Christie Administration announces $81.6 million
Local Aid grants to help control property taxes
Municipal Aid grants among the 391 to be awarded
(Trenton) – The Christie Administration today announced 391 Local Aid grants totaling $81.6 million to help municipalities advance a variety of transportation projects without burdening local property taxpayers.
A total of 377 municipalities successfully competed for $78.6 million in Municipal Aid grants, while 14 other grants totaling $3 million were announced under the Transit Village, Local Bikeway, and Safe Streets to Transit programs. All of the grants are being funded through the New Jersey Transportation Trust Fund.
“These grants promote motorist, pedestrian and bicyclist safety, mobility and quality-of-life projects,” said NJDOT Commissioner James Simpson. “Most of the Municipal Aid grants will support street paving or preservation projects, and will arrive in time for towns to make much needed repairs after a brutal winter.”
The competitive Municipal Aid grant program attracted 653 applications worth $255 million in work. A total of 6 percent of the 377 successful applicants were awarded grants (pdf 144k) for non-traditional projects involving pedestrian safety, bikeways and streetscape projects.
Under the Municipal Aid grant program, each county is apportioned a share of the total funding based on population and the number of local centerline miles. Municipalities compete for portions of their county’s share. Past performance in connection with timely award of projects and construction close-out factor into the evaluation of the Municipal Aid grant proposals.
When evaluating municipal aid grant applications, NJDOT gives an additional point to municipalities that have adopted Complete Streets policies. Sixty-seven municipalities had done so at the time municipal aid applications were due, and all but two submitted applications. Of them, 56 were recommended for grants totaling $15 million.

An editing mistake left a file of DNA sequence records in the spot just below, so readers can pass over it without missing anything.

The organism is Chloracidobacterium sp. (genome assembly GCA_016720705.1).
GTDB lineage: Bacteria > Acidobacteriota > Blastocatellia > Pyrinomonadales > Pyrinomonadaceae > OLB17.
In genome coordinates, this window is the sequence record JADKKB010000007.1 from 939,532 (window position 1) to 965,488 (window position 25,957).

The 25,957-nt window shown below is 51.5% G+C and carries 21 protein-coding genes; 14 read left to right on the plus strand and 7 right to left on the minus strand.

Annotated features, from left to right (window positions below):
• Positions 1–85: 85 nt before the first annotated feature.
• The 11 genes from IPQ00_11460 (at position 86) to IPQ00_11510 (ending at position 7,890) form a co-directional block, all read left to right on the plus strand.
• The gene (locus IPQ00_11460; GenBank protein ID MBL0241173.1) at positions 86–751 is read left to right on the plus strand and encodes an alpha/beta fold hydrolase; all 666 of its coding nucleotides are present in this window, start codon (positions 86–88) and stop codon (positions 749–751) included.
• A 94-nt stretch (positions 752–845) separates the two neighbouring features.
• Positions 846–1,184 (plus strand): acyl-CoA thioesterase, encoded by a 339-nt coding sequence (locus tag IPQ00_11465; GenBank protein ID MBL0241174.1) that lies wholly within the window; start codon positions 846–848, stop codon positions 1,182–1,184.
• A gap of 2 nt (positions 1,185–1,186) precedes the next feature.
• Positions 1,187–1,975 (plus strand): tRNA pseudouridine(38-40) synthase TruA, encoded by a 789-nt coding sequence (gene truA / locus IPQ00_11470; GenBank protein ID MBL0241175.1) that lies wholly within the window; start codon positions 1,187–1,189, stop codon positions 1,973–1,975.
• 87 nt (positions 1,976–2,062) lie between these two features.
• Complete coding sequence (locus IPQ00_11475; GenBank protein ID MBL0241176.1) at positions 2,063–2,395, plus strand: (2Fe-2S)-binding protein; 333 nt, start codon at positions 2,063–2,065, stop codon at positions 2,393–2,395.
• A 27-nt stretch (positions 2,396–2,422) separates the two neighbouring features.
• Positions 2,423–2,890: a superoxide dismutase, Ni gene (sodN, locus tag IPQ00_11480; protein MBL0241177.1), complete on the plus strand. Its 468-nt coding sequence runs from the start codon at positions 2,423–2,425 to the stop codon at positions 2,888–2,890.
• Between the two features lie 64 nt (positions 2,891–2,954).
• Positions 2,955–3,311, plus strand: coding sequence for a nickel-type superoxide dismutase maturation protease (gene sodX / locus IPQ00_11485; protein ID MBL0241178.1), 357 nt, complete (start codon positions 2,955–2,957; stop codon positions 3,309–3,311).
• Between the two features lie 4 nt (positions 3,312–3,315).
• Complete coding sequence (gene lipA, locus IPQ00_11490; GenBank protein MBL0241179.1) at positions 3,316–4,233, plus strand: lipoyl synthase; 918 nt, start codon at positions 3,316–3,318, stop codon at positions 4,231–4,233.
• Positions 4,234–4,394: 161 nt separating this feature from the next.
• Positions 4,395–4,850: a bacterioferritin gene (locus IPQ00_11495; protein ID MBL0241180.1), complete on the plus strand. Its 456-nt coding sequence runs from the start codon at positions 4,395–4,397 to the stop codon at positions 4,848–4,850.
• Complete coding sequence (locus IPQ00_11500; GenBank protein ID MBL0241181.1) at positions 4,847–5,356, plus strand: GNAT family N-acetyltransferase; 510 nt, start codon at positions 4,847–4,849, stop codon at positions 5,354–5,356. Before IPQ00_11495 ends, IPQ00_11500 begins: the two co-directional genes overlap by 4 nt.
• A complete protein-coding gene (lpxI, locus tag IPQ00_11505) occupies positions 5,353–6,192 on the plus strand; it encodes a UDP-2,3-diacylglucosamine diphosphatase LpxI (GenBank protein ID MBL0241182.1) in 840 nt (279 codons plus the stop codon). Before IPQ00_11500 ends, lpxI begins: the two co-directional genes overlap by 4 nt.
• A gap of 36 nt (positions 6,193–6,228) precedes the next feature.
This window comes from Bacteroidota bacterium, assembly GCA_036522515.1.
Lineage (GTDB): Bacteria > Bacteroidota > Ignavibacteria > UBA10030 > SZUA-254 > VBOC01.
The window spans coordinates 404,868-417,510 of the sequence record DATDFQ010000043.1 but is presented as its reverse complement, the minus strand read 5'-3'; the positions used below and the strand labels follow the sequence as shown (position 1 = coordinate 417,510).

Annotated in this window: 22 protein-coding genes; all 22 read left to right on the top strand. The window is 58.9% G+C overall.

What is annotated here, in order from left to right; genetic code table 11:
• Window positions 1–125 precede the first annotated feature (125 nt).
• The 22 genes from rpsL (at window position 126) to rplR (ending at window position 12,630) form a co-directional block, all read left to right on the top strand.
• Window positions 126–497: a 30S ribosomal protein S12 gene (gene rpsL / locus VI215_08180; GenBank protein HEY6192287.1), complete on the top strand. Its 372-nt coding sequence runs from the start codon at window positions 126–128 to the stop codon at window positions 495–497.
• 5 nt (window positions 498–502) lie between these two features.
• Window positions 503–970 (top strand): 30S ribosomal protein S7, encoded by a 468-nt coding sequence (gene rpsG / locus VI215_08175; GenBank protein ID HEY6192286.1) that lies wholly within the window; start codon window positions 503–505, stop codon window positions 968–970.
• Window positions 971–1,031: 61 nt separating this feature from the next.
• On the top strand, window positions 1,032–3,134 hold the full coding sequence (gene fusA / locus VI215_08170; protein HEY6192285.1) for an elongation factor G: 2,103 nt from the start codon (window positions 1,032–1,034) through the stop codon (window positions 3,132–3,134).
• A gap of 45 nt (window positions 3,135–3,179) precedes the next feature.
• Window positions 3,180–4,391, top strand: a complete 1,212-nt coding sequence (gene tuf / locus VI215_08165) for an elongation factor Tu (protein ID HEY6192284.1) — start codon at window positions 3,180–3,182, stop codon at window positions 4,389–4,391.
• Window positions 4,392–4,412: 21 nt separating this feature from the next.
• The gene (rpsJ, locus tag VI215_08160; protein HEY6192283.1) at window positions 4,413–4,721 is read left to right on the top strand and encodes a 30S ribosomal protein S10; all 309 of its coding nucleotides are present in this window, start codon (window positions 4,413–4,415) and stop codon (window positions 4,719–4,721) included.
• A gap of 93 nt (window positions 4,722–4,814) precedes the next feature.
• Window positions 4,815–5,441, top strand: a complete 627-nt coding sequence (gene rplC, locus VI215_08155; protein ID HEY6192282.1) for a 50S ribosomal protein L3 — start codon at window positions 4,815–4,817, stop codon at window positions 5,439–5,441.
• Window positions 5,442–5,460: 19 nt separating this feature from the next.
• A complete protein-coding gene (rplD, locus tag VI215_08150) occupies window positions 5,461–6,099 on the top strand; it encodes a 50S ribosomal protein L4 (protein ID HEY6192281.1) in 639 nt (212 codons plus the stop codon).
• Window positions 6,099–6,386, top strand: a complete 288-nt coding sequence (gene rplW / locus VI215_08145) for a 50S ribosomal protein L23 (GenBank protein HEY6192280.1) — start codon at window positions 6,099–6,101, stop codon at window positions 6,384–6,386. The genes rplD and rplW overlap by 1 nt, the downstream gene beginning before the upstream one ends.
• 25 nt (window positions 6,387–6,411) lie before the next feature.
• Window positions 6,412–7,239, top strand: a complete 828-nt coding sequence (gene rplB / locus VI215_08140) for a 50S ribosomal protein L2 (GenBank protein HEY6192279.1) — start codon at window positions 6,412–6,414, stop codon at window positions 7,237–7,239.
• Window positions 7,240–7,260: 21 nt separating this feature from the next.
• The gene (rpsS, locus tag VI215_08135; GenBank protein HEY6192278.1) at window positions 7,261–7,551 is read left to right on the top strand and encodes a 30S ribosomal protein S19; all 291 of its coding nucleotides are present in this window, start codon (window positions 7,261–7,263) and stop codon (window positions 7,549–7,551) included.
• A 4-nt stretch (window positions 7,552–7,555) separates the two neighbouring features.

A total of 90 municipalities and six counties now have adopted Complete Streets policies, which establish guidelines that require consideration be given to pedestrians and bicyclists when local transportation projects are being planned, designed and built. NJDOT adopted its award-winning policy in December, 2009.
NJDOT provides 75 percent of a municipal aid grant when a town awards a contract and the remaining 25 percent upon completion of the project.
Of the 15 municipalities seeking grants for projects within their Transit Village zones, Transit Village grants (pdf 46k) worth a total of $1 million were awarded to Pleasantville (Atlantic County), Burlington City (Burlington County), Dunellen (Middlesex County), and Somerville (Somerset County).
Under this program, municipalities that have transit facilities within their borders can seek to be designated as a Transit Village by developing plans for dense, mixed-use redevelopment that includes housing near their transit facility.
Additionally, at the time Municipal Aid applications were due, there were 27 municipalities in the Transit Village program, and all 27 submitted Municipal Aid grant applications. Twenty-six were selected for grant awards totaling $7.1 million. Participation in the Transit Village program earns municipalities an extra point when their Municipal Aid applications are considered.
Today there are 28 municipalities in the Transit Village program.
The Department received 71 applications totaling $22.6 million for grants under the Bikeway program. Bikeway grants (pdf 46k) totaling $1 million are being awarded to Hammonton (Atlantic County), Middle Township (Cape May County), West Windsor (Mercer County), and Barnegat Township (Ocean County).
Safe Streets to Transit
Six grants worth $1 million are being awarded under the Safe Streets to Transit program (pdf 47k) to Camden and Voorhees (Camden County), Millville (Cumberland County), Jersey City (Hudson County), Metuchen (Middlesex County), and Lincoln Park (Morris County). The Department received 78 applications worth $20.8 million for grants under this program.